We’ve discussed the North Carolina state crime lab backlog in previous posts. Because of the backlog, it takes longer and longer to receive the results of a blood draw in a DWI case, which might lead some prosecutors to proceed to trial before receiving the results. If there is sufficient evidence even without the blood results and the defendant believes that his BAC is 0.15 or greater, that defendant might benefit from pleading guilty to impaired driving before the defendant’s blood is tested.
First, at the sentencing hearing, the judge or jury is to determine the existence of any aggravating or mitigating factors, as provided by North Carolina statute. Pursuant to G.S. 20-179(d)(1), one aggravating factor is
Gross impairment of the defendant’s faculties while driving or an alcohol concentration of 0.15 or more within a relevant time after the driving. For purposes of this subdivision, the results of a chemical analysis presented at trial or sentencing shall be sufficient to prove the person’s alcohol concentration, shall be conclusive, and shall not be subject to modification by any party, with or without approval by the court.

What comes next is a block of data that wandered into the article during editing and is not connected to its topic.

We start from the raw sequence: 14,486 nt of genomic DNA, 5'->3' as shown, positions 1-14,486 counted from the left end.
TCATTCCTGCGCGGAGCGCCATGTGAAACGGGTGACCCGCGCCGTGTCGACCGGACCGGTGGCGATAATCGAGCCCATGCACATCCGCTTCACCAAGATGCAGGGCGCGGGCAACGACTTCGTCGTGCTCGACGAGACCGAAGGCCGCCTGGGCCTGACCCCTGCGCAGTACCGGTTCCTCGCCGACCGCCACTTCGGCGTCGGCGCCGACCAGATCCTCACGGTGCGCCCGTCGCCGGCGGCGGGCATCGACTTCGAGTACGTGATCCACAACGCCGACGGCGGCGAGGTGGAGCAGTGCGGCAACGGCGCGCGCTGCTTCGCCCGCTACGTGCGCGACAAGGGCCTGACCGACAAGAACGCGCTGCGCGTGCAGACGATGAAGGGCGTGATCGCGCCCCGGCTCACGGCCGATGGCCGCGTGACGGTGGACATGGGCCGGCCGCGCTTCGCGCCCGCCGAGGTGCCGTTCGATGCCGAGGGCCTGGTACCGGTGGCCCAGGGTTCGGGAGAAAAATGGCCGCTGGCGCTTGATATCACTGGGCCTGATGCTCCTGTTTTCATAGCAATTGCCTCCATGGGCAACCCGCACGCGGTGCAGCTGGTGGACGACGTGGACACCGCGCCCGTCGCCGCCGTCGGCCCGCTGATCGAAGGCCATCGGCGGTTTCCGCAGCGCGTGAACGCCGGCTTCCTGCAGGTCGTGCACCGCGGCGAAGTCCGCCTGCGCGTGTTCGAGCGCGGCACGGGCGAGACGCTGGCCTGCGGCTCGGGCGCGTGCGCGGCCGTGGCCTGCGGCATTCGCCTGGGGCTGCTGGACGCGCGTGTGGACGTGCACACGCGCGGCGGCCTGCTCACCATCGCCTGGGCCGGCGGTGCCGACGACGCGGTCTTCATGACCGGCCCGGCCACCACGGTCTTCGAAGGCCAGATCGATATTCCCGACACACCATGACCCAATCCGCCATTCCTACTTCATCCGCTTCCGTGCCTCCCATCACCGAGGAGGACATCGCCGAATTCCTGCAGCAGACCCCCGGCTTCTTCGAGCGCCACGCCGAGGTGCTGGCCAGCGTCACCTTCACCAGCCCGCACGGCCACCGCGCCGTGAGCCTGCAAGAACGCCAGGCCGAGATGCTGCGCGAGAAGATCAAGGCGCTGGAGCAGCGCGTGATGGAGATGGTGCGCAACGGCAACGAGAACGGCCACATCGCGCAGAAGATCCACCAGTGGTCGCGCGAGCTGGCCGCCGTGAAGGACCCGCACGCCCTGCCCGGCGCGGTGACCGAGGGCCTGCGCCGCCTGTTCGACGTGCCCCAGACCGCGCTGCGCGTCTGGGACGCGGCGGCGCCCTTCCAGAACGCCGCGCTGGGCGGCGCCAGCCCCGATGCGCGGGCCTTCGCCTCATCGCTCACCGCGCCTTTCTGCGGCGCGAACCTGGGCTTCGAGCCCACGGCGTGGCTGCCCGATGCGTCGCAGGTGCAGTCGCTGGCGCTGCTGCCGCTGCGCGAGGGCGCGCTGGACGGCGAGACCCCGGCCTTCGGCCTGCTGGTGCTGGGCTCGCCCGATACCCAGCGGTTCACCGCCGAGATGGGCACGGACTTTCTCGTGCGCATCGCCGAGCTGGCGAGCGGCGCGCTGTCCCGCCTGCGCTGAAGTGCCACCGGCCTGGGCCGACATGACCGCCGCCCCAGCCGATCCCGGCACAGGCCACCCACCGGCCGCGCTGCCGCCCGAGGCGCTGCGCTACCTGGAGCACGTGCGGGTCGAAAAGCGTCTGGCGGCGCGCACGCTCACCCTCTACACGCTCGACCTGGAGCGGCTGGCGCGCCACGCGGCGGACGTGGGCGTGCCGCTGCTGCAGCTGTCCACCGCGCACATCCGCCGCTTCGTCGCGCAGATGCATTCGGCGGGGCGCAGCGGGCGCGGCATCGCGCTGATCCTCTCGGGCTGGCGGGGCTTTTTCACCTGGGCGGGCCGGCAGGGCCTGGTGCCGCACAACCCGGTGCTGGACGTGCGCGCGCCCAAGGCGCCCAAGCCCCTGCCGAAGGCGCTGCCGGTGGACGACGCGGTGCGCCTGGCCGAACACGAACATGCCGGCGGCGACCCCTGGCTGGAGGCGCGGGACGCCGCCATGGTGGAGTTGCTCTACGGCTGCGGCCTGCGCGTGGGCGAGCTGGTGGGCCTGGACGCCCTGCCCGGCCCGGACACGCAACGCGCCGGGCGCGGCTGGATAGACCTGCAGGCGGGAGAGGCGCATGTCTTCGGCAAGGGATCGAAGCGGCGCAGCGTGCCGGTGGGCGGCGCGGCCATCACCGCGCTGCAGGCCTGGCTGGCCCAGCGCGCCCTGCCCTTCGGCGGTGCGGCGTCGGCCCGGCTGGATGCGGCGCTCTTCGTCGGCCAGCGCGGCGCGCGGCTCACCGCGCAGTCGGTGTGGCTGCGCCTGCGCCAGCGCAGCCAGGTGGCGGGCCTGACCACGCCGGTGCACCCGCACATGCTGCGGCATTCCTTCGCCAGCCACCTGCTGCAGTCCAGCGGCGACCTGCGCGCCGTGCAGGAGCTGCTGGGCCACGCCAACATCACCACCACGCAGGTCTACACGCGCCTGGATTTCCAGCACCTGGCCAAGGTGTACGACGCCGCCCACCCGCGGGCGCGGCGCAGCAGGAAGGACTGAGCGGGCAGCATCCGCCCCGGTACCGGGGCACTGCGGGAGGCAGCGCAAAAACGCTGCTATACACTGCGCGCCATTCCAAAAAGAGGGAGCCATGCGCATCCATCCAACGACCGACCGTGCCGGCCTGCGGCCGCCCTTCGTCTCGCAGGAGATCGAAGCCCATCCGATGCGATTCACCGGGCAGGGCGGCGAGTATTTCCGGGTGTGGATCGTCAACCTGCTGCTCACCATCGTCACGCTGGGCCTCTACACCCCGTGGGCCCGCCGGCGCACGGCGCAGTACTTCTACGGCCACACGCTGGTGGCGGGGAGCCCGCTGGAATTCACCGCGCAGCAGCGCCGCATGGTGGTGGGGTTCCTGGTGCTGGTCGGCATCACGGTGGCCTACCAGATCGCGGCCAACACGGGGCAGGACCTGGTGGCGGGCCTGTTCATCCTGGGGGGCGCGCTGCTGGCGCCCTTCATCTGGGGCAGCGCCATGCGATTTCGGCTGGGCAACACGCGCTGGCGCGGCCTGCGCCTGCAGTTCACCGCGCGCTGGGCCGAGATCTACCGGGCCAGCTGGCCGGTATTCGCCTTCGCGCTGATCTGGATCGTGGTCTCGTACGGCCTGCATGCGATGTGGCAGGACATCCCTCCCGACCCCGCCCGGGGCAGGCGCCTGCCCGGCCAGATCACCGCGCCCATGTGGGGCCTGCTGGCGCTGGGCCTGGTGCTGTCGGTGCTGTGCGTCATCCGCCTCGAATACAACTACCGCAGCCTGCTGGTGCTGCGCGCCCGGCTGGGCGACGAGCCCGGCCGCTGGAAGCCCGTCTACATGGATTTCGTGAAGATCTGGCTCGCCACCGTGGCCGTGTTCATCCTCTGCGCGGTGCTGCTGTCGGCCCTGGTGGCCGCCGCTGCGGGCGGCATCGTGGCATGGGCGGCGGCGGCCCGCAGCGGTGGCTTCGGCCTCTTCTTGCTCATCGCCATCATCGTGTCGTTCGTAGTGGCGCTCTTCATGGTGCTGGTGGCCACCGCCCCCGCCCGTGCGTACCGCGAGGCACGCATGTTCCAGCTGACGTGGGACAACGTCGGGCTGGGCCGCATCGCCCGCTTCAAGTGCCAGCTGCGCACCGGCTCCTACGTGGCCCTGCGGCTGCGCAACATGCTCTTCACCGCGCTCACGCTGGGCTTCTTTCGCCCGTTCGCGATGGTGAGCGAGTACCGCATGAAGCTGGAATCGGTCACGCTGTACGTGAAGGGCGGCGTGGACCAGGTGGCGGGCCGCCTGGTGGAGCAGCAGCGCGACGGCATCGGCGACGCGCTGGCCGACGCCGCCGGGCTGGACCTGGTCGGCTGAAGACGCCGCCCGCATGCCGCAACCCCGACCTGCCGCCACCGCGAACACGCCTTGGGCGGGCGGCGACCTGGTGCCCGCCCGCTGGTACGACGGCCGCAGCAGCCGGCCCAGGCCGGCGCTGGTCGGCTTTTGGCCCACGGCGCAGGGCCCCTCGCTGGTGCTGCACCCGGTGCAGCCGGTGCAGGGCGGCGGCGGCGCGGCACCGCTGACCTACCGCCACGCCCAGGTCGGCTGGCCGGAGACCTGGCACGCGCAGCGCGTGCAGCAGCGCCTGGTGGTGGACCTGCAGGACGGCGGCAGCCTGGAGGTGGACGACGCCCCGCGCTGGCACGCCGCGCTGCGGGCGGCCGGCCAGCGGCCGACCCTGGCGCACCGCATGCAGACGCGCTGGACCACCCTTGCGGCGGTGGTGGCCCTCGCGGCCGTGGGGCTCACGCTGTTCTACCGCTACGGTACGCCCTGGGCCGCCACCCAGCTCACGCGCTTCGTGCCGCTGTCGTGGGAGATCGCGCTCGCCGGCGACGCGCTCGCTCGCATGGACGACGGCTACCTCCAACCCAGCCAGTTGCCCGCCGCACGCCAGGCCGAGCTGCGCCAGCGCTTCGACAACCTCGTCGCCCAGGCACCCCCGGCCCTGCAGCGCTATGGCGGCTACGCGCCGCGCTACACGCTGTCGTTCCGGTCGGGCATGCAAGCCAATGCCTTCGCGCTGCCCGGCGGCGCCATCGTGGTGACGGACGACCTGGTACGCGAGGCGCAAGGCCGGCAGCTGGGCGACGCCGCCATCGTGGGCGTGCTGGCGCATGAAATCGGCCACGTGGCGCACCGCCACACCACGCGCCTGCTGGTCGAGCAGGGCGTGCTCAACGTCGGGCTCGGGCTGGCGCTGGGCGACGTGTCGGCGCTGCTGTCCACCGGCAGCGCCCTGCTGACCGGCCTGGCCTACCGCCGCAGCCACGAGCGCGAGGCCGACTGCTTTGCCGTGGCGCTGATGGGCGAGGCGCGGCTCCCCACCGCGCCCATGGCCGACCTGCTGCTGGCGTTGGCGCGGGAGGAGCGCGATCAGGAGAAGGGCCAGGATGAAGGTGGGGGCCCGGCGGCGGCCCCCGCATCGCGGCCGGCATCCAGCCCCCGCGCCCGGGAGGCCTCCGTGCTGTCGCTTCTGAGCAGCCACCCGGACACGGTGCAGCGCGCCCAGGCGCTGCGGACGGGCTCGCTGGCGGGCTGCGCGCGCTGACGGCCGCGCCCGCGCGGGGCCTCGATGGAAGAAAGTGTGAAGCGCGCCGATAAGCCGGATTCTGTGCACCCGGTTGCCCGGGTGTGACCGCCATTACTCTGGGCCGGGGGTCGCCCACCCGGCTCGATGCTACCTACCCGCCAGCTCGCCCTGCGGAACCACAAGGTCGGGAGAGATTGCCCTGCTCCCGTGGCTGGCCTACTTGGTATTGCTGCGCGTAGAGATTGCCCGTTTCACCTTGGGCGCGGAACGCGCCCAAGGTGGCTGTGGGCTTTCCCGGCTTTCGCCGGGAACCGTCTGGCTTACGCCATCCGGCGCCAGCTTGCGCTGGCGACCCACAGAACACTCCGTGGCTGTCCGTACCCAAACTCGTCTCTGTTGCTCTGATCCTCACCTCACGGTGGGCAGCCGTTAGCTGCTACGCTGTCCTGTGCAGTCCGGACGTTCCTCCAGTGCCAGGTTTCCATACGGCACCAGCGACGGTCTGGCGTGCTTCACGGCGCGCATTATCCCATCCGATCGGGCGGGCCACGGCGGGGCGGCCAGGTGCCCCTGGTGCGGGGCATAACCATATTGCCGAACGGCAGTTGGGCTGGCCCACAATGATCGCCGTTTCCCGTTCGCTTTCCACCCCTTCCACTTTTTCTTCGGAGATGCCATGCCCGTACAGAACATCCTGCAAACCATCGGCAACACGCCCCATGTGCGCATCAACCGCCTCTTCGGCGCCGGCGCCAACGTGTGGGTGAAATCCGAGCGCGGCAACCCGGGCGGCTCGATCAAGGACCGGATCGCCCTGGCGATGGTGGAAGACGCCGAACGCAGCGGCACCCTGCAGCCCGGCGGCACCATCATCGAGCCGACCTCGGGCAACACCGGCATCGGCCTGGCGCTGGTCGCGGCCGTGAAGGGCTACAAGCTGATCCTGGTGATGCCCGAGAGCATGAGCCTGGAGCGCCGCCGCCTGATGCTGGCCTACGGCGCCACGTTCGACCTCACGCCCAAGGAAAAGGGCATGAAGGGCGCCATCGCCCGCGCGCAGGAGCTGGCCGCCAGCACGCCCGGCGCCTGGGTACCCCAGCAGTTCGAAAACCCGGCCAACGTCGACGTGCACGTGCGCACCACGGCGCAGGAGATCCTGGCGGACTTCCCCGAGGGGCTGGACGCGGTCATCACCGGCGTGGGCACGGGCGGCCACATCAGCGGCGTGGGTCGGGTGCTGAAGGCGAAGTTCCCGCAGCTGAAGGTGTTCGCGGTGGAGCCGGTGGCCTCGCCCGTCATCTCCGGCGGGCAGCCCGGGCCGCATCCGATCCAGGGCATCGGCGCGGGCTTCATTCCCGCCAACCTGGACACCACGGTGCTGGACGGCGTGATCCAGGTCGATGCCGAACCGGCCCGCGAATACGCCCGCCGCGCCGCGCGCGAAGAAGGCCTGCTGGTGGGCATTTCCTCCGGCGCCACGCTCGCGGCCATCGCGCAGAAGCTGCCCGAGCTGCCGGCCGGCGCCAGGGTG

G.S. 20-179(a)(2) requires that
the prosecutor shall present all other appropriate grossly aggravating and aggravating factors of which he is aware, and the defendant or his attorney may present all appropriate mitigating factors. In every instance in which a valid chemical analysis is made of the defendant, the prosecutor shall present evidence of the resulting alcohol concentration.
However, if the blood draw has not been tested then there has been no “valid chemical analysis … made of the defendant” and these statutory provisions are not implicated.
In addition, G.S. 20-17.8(a)(1) states that the ignition interlock provision “applies to a person whose license was revoked as a result of a conviction of driving while impaired, G.S. 20-138.1, and … [t]he person had an alcohol concentration of 0.15 or more.”